Avoid heavy meals when it’s late.
Your body isn’t meant to be digesting while you sleep, so a big meal too close to bedtime may keep you up at night. Protein is especially hard to digest, so if you have to eat late, opt for lighter fare.
Paint your bedroom a tranquil color.
Maybe it’s a relaxing blue or a warm yellow — the exact shade doesn’t matter so much as long as it calms you. But do go for a matte finish rather than a high-gloss one, Michael Breus, Ph.D., told HuffPost in 2012.
Reserve the bed for sleep and sex only.
Reading in bed is a form of relaxation, right? Yes... and no. A page-turner, a mystery or any other book that demands your emotional and intellectual attention may be more distracting than relaxing. Opt for lighter reading before bed, and keep it to the couch or your favorite comfy chair.
Keep your bedroom quiet.
Noises like whirring electronics or ticking watches can easily be left outside the bedroom. For snoring bed partners or blaring sirens outside your window that is slightly more difficult to avoid, try a handy pair of earplugs.
But not too quiet.
When your sleep haven is so silent you could hear a pin drop, every occasional bump in the night becomes that much more evident and disruptive. You might want to consider a white noise machine if your bedroom verges on the too-quiet side of the spectrum.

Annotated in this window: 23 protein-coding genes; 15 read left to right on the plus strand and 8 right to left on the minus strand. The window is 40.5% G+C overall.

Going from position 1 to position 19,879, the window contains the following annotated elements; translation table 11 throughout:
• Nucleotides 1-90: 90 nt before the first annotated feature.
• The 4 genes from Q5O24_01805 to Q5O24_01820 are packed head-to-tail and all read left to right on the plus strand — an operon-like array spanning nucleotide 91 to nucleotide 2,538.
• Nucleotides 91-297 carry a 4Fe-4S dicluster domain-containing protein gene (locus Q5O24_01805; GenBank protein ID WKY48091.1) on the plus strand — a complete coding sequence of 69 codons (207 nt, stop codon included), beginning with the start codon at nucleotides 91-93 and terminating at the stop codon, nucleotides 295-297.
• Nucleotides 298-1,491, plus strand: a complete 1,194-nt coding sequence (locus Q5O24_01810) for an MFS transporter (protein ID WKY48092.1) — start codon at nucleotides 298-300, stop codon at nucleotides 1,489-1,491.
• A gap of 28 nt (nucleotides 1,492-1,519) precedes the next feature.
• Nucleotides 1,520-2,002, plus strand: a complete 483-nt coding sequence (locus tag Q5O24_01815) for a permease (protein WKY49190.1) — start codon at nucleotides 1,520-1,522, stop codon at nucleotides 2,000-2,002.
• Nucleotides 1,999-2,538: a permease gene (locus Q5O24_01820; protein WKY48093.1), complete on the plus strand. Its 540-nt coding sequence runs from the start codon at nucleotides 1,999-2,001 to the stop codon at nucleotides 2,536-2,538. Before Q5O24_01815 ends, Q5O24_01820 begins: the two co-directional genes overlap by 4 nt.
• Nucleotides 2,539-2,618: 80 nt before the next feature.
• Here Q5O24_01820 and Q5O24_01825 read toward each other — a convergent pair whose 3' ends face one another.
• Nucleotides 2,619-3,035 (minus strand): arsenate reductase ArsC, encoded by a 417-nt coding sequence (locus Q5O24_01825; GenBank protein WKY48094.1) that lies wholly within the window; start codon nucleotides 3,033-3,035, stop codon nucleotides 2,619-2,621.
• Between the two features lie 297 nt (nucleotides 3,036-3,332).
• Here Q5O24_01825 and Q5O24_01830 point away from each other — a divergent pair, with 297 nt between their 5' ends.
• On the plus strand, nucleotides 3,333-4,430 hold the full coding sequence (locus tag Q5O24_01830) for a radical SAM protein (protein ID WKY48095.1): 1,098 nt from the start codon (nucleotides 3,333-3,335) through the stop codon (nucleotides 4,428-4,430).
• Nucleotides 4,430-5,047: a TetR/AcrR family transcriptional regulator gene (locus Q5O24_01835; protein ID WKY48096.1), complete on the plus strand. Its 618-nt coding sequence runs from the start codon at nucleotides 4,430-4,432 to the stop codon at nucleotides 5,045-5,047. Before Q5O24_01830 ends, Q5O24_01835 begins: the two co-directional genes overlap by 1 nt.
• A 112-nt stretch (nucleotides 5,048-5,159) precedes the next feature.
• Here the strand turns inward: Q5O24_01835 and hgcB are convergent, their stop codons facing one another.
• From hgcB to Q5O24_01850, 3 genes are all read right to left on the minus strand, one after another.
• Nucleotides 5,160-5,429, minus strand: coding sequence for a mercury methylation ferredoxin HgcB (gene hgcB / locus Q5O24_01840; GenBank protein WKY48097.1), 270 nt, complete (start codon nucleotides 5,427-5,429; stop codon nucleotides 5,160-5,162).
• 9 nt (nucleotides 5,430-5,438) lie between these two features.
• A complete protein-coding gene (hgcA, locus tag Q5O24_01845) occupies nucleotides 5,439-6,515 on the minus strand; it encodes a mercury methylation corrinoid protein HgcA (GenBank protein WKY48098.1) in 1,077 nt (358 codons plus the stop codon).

Ban furry friends from the bed.
Every little purr or tail wag is likely to disrupt your sleep, no matter how much you two enjoy cuddling. Plus, the animal dander Fido and Fluffy bring with them into the bedroom can trigger reactions in people with allergies, further disrupting their slumber.
Make sure your mattress fits.
Believe it or not, lots of tossing and turning may be less about you and more about what you’re lying on. That’s right: An uncomfortable mattress might the source of your sleepless nights. Whether that’s because it’s lost its cushioning or because it’s simply too small, it’s important to recognize the signs that it’s time to buy a new one. Expect to make a swap every five to 10 years, according to Consumer Reports.
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Nap — wisely.
When done right, a little daytime snooze won’t destroy your nighttime slumber and can boost memory, alertness and job performance while you’re at it. Just make sure you limit your nap to 30 minutes, max, and don’t snooze too close to bedtime.
Try separate blankets in a shared bed.
If your bed partner is constantly stealing all the covers or one of you sweats while the other shivers, it might be a good idea to try making the bed with separate sets of sheets. “Use only one fitted sheet to start,” Robert Oexman, D.O., director of the Sleep to Live Institute told HuffPost in 2013. “Then make the top-of-bed with twin-size flat sheets and blankets to meet each person’s needs. If you’re worried about how that will look — no problem — you can cover this up with a single comforter when dressing the bed each morning.”
Keep a consistent sleep/wake schedule, even on weekends.